The NAM secured a critical win Monday when the Securities and Exchange Commission issued an order reversing course on a novel rule interpretation that would have forced private companies to disclose proprietary financial information publicly, Law 360 (subscription) reports.
What’s going on: In 2021, the SEC adopted a novel reinterpretation of SEC Rule 15c2-11, imposing the rule’s public disclosure requirements on private companies that raise capital via corporate bond issuances under SEC Rule 144A—without giving manufacturers the opportunity to provide comment on the damaging impacts of such a consequential change.
- The NAM and the Kentucky Association of Manufacturers pursued multipronged litigation and advocacy efforts arguing to the Commission and to the courts that the SEC’s actions were both procedurally improper and substantively indefensible.
- Rule 15c2-11 requires public disclosures for the protection of everyday investors in publicly traded companies that issue so-called “penny stocks.”
- But in 2020, the SEC expanded the rule to apply to privately held companies issuing corporate bonds to large institutional investors under Rule 144A.
- For decades prior, Rule 144A permitted trades in private companies’ fixed-incomes securities without public disclosure of the issuers’ financial information. Indeed, the SEC’s entire purpose for adopting Rule 144A was to allow companies to access the debt markets without public disclosure of their financial and business-strategy information.
NAM in the news: The SEC took the rare step of reversing its position on Monday, declaring that “it is appropriate in the public interest and consistent with the protection of investors” to exempt Rule 144A fixed-income securities from the requirements of Rule 15c2-11.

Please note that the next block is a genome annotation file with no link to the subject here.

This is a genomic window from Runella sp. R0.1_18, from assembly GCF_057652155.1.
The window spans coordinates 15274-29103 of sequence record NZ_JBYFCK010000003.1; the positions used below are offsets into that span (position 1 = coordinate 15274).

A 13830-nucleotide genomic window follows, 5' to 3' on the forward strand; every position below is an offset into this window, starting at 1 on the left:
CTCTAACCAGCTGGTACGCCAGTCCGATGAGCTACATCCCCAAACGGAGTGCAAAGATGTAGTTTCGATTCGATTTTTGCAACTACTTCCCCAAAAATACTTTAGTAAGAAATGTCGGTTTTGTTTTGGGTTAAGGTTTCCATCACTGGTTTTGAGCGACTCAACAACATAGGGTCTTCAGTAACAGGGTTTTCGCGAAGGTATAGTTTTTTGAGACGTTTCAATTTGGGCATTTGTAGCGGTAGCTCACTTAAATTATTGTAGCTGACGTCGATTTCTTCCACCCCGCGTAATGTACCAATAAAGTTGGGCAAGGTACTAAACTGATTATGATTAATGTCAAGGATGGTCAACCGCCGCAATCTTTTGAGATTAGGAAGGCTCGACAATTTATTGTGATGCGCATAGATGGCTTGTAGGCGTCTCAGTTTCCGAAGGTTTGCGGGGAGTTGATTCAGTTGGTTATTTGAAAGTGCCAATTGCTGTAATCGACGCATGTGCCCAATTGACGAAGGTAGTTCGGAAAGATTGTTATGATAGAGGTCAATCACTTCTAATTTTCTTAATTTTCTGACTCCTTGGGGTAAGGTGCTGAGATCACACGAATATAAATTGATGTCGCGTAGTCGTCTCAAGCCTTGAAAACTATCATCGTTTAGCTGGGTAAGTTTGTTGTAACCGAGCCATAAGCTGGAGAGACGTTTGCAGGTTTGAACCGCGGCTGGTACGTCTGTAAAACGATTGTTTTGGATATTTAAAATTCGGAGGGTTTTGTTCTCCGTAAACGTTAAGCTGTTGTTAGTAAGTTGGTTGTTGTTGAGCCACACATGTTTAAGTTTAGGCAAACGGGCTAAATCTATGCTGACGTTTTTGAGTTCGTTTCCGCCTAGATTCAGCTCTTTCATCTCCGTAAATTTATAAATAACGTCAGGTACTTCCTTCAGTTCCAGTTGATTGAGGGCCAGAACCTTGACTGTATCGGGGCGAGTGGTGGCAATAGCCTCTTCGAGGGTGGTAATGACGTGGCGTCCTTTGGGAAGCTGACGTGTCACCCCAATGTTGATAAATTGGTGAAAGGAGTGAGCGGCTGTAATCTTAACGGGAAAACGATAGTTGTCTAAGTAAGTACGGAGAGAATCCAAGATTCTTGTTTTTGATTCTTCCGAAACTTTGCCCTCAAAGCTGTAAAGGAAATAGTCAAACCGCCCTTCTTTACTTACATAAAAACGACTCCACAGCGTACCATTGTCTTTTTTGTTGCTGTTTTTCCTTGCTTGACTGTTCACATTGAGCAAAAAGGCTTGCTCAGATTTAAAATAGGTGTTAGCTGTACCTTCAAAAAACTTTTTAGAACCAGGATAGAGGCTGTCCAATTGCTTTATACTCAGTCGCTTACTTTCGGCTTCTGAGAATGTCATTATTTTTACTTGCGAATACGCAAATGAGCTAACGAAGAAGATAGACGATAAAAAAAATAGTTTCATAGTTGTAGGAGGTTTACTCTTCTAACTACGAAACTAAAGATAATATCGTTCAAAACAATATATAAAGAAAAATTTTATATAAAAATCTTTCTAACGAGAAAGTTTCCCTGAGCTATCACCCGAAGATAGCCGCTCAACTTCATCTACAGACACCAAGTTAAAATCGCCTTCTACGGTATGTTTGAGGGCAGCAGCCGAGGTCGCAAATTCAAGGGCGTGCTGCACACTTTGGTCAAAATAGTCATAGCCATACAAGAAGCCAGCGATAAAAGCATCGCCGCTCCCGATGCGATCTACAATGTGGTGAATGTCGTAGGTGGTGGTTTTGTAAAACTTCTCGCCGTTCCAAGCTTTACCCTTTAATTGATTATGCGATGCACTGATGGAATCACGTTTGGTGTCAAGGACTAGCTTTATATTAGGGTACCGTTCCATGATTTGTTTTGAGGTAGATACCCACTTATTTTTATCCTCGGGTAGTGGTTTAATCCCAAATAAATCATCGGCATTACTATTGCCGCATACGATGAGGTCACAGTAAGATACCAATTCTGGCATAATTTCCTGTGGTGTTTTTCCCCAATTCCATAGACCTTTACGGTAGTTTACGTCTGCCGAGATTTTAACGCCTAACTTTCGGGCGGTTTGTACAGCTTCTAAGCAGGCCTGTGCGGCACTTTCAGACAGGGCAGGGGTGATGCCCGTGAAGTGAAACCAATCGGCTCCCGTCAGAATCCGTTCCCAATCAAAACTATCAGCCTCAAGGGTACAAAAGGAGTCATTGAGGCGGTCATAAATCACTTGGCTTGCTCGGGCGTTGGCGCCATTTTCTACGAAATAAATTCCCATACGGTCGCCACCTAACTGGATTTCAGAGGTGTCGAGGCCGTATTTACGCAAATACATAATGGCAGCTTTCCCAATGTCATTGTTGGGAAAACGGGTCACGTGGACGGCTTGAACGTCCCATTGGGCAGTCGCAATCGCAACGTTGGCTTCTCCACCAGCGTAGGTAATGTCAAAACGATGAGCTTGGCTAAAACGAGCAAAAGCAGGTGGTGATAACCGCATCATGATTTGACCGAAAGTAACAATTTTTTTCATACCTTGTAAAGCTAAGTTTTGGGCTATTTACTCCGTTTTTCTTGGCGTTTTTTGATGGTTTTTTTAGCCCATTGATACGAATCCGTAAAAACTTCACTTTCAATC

- “The order comes after industry groups petitioned the agency to provide relief to certain corporate debt issuers. The National Association of Manufacturers and the Kentucky Association of Manufacturers, which sought such relief in November 2022, also sued the agency in September, arguing that the SEC’s policy was enacted without public input and could harm job-creation efforts, given how many private companies rely on 144A bonds,” Law360 reports.
- Bloomberg Tax (subscription) also covered the news.
Why it’s important: Expansion of Rule 15c2-11 would have meant higher borrowing costs and less liquidity in the market—and resulted in more than 100,000 job losses a year, according to recent EY analysis prepared on behalf of the NAM.
Our take: The SEC’s action not only restores private companies’ ability to access the debt markets, but also exemplifies why the NAM litigates—as a last line of defense, to force an agency’s hand.
- “This order from the SEC is a landmark victory for manufacturers and a powerful affirmation of the NAM Legal Center’s ability to rein in regulatory overreach,” NAM Chief Legal Officer Linda Kelly said Tuesday. “We are thrilled that the Commission has reversed course on this unlawful attempt to impose a novel, onerous and wholly unjustified regulatory mandate on private companies.”
- Added KAM President and CEO Frank Jemley: “We applaud the SEC’s decision to withdraw its ill-conceived proposal. American business and free enterprise are best served when government respects the boundaries of its authority, which the SEC clearly did not do in this matter.”